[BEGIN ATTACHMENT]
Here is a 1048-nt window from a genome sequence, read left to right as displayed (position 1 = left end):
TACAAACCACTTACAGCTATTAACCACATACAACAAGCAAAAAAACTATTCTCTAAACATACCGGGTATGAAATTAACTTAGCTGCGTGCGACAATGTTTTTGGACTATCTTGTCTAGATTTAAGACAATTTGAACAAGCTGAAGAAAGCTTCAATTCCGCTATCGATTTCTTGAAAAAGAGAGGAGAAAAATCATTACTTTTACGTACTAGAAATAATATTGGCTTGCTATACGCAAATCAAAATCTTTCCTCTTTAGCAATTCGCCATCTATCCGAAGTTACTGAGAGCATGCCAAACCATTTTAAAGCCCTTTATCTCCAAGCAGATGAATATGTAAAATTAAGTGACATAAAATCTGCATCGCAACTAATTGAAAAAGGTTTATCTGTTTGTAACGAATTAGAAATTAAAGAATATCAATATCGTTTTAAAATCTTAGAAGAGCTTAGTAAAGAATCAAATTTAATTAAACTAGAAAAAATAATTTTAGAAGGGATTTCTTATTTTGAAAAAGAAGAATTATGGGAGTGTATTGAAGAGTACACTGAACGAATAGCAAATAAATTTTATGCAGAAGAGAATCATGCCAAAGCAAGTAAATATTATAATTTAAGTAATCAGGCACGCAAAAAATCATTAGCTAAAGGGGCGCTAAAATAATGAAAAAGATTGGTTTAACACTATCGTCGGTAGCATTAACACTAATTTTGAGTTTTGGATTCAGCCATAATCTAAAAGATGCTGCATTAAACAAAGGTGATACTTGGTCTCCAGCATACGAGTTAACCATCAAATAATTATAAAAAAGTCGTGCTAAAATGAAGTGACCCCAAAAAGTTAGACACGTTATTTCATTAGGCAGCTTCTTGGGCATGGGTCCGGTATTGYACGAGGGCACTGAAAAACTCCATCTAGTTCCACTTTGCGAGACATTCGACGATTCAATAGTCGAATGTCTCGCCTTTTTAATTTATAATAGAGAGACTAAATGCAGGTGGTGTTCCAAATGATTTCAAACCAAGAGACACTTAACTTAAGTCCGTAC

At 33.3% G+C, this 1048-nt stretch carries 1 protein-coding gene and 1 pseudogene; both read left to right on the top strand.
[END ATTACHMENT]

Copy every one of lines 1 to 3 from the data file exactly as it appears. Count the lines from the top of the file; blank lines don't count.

Here is a 1048-nt window from a genome sequence, read left to right as displayed (position 1 = left end):
TACAAACCACTTACAGCTATTAACCACATACAACAAGCAAAAAAACTATTCTCTAAACATACCGGGTATGAAATTAACTTAGCTGCGTGCGACAATGTTTTTGGACTATCTTGTCTAGATTTAAGACAATTTGAACAAGCTGAAGAAAGCTTCAATTCCGCTATCGATTTCTTGAAAAAGAGAGGAGAAAAATCATTACTTTTACGTACTAGAAATAATATTGGCTTGCTATACGCAAATCAAAATCTTTCCTCTTTAGCAATTCGCCATCTATCCGAAGTTACTGAGAGCATGCCAAACCATTTTAAAGCCCTTTATCTCCAAGCAGATGAATATGTAAAATTAAGTGACATAAAATCTGCATCGCAACTAATTGAAAAAGGTTTATCTGTTTGTAACGAATTAGAAATTAAAGAATATCAATATCGTTTTAAAATCTTAGAAGAGCTTAGTAAAGAATCAAATTTAATTAAACTAGAAAAAATAATTTTAGAAGGGATTTCTTATTTTGAAAAAGAAGAATTATGGGAGTGTATTGAAGAGTACACTGAACGAATAGCAAATAAATTTTATGCAGAAGAGAATCATGCCAAAGCAAGTAAATATTATAATTTAAGTAATCAGGCACGCAAAAAATCATTAGCTAAAGGGGCGCTAAAATAATGAAAAAGATTGGTTTAACACTATCGTCGGTAGCATTAACACTAATTTTGAGTTTTGGATTCAGCCATAATCTAAAAGATGCTGCATTAAACAAAGGTGATACTTGGTCTCCAGCATACGAGTTAACCATCAAATAATTATAAAAAAGTCGTGCTAAAATGAAGTGACCCCAAAAAGTTAGACACGTTATTTCATTAGGCAGCTTCTTGGGCATGGGTCCGGTATTGYACGAGGGCACTGAAAAACTCCATCTAGTTCCACTTTGCGAGACATTCGACGATTCAATAGTCGAATGTCTCGCCTTTTTAATTTATAATAGAGAGACTAAATGCAGGTGGTGTTCCAAATGATTTCAAACCAAGAGACACTTAACTTAAGTCCGTAC

At 33.3% G+C, this 1048-nt stretch carries 1 protein-coding gene and 1 pseudogene; both read left to right on the top strand.